Krystal’s last blog post..A tale of two grannies

Hi Jonathan,

As a California Grannie who doesn’t think of herself as a grannie, I keep my mobile phone on and even take it on my walks. I rarely text. I had my first mobile phone years ago when the separate battery was larger than the phone. I don’t like carrying the Internet with me because I want to turn it off when I go out, so I don’t have a BlackBerry or an iPhone. I did buy a special international phone for traveling and it worked well in Turkey and Greece. It got stolen at knife point in Argentina.

How old are your two grannies? My mother also has a mobile phone (no land line) and she uses it all the time to talk to family. She doesn’t text.

Joy~

Jeanette

My mother is almost 80, she lives in a small city in Finland. She happily texts to all her friends and relatives. One of her best friends (she’s 80+) lives in Spain nowadays. They stopped writing letters to each other a long time ago. They send SMS. When my mother gets an SMS telling about an interesting book her friend just read, she Googles the title and author to know more. If she likes the book, she reserves it at the local library, via internet, of course.
No, my mother doesn’t send MMS, but she likes to receive them!

The grandmother sitting next to me at the moment ran a very successful business from her mobile phone for 5 or 6 years – these days she runs it over the Net. She hard ever sends text messages and even today prefers to use her mobile for voice calls. She’s now on to her 6th mobile phone.

On the other hand this grandfather prefers to text rather than call and I’m only on to my 4th mobile phone. 🙂

Stuart

Stuart’s last blog post..Small Business ? It’s the Challenge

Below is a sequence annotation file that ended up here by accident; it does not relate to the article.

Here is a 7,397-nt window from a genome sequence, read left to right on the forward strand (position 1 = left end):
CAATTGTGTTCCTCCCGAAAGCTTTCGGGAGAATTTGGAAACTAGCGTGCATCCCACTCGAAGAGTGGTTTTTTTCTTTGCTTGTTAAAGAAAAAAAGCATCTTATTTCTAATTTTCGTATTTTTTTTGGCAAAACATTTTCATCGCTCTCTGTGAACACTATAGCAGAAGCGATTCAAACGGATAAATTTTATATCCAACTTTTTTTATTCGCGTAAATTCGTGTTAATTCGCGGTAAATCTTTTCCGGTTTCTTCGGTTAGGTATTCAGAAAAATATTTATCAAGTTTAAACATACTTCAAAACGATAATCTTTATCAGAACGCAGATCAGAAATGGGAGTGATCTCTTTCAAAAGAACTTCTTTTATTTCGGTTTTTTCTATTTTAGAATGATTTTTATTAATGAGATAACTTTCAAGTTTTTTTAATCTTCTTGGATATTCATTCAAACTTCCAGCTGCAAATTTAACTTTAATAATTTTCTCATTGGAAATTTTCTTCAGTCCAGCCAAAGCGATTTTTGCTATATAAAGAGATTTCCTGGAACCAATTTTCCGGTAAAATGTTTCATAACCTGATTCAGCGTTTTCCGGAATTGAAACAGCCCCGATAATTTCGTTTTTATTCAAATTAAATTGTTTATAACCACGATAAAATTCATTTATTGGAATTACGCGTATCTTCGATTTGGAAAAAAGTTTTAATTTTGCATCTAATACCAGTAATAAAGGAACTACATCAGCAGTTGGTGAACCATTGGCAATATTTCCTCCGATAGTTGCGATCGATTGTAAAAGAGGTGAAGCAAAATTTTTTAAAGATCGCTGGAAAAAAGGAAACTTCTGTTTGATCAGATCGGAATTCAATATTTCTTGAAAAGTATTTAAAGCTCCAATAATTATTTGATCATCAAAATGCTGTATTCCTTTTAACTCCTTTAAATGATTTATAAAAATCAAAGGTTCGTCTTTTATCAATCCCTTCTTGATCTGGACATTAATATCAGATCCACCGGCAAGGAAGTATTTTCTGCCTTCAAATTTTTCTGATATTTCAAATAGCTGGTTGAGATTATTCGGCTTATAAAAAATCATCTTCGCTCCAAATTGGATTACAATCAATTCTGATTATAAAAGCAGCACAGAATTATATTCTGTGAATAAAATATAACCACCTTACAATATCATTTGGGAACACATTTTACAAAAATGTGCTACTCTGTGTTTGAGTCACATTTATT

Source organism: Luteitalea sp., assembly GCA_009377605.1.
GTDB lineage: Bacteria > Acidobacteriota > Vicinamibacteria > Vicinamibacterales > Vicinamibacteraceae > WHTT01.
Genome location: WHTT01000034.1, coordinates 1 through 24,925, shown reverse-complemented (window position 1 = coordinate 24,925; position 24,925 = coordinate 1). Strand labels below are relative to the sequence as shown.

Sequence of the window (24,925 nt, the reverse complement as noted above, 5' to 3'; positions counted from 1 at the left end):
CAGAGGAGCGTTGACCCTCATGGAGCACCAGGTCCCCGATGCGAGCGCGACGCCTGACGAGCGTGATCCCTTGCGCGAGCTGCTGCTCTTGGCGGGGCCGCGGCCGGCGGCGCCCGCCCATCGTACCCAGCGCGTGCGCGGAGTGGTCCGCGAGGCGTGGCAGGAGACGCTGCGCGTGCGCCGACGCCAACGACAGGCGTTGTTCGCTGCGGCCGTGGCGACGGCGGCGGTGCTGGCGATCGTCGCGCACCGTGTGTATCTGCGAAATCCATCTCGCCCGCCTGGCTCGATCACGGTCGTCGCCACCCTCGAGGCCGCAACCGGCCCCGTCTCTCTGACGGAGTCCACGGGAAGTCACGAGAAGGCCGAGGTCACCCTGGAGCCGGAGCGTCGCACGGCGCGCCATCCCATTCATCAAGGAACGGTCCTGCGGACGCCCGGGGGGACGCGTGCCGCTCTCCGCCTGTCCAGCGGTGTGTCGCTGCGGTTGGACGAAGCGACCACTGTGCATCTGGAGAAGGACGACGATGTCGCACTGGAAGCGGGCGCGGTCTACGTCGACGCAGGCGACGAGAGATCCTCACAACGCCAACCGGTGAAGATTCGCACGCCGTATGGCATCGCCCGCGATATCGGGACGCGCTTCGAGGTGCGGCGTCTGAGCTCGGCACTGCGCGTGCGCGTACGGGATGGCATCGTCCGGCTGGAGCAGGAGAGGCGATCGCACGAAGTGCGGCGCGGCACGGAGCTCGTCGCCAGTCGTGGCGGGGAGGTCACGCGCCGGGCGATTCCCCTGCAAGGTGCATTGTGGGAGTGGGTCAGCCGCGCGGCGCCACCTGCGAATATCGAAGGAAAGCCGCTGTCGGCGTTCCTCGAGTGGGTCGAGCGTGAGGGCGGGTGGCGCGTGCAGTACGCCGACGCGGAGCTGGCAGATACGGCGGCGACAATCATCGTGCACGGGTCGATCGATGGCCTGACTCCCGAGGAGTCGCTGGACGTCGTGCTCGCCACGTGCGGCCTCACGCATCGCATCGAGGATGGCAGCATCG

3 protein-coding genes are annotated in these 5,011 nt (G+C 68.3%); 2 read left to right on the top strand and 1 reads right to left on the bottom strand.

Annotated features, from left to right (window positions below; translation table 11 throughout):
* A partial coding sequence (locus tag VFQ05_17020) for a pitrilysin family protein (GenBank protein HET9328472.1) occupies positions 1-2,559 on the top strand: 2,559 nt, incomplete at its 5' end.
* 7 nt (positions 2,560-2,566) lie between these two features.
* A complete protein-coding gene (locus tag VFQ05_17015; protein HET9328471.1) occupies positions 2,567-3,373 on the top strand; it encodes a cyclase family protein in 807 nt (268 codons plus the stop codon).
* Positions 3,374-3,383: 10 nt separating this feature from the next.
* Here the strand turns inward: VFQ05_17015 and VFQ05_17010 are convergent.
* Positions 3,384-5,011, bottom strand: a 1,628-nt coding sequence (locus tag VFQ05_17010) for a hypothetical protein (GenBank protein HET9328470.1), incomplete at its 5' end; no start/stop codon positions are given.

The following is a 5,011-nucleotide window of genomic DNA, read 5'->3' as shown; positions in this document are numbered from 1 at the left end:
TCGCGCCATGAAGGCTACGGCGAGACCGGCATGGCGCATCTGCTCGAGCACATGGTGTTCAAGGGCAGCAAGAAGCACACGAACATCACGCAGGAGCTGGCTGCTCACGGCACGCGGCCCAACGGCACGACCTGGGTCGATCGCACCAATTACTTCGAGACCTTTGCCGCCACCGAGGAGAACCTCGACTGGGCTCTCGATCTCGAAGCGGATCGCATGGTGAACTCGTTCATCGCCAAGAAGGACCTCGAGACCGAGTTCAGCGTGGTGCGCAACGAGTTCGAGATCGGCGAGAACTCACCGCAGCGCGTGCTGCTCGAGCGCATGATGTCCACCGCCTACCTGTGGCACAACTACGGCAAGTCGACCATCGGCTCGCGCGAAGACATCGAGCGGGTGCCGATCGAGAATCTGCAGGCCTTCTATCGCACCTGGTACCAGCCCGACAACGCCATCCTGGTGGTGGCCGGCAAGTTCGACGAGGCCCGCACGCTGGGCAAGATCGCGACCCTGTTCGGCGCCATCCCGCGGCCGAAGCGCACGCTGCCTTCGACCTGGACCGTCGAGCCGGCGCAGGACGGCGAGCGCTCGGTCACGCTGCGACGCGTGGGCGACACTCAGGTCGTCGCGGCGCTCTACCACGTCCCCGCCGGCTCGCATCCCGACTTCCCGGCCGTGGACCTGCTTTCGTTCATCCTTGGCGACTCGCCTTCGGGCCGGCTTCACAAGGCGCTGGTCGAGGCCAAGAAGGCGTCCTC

Hi All,

Well my Mom (now mid 70’s) was in her 50’s when she got her first driver’s license and she went travel happy – driving all over BC visitng friends and relatives.

As soon as reliable in-car cell phones came out we got her one for emergency use. The charger got plugged into the cig lighter (they don’t call it that anymore) and the phone is always in her purse. Turned off I might add.

Now as far as I know nothing has changed since then. She only turns on the phone to make a call, and she’s so quick at turning it off that there’s no hope of getting back to her.

Except for overhearing the term ‘texting’ from her youngers I doubt she knows what it is.

But then, I just got her onto email and IM a year or two ago and she’s much happier to phone her friends, which she/they do often.

I’m not sure that qualifies her as a Normob or not, but to her it’s a tool for when she’s ‘on the road’.
Ian

My mum, is the texting, picture messaging and phoning queen, but still on PAYG. Hardly uses her landline anymore. .@ Stuart just wondering what business yo Nan ran from her mobile phone

Oh mum is like the texting queen. Uses her mobile for everything, rarely uses landline anymore. The only thing she wont commit to is a contract. . PAYG

@ Stuart. . just curious, what business did your Nan run from her mobile phone (thats so cool- me finks)

Ooops just noticed i posted twice already. Was on my mobile at work the first time and my battery died, so when i didnt see the post, reposted from my laptop. Maybe 1 post can be deleted

Thank you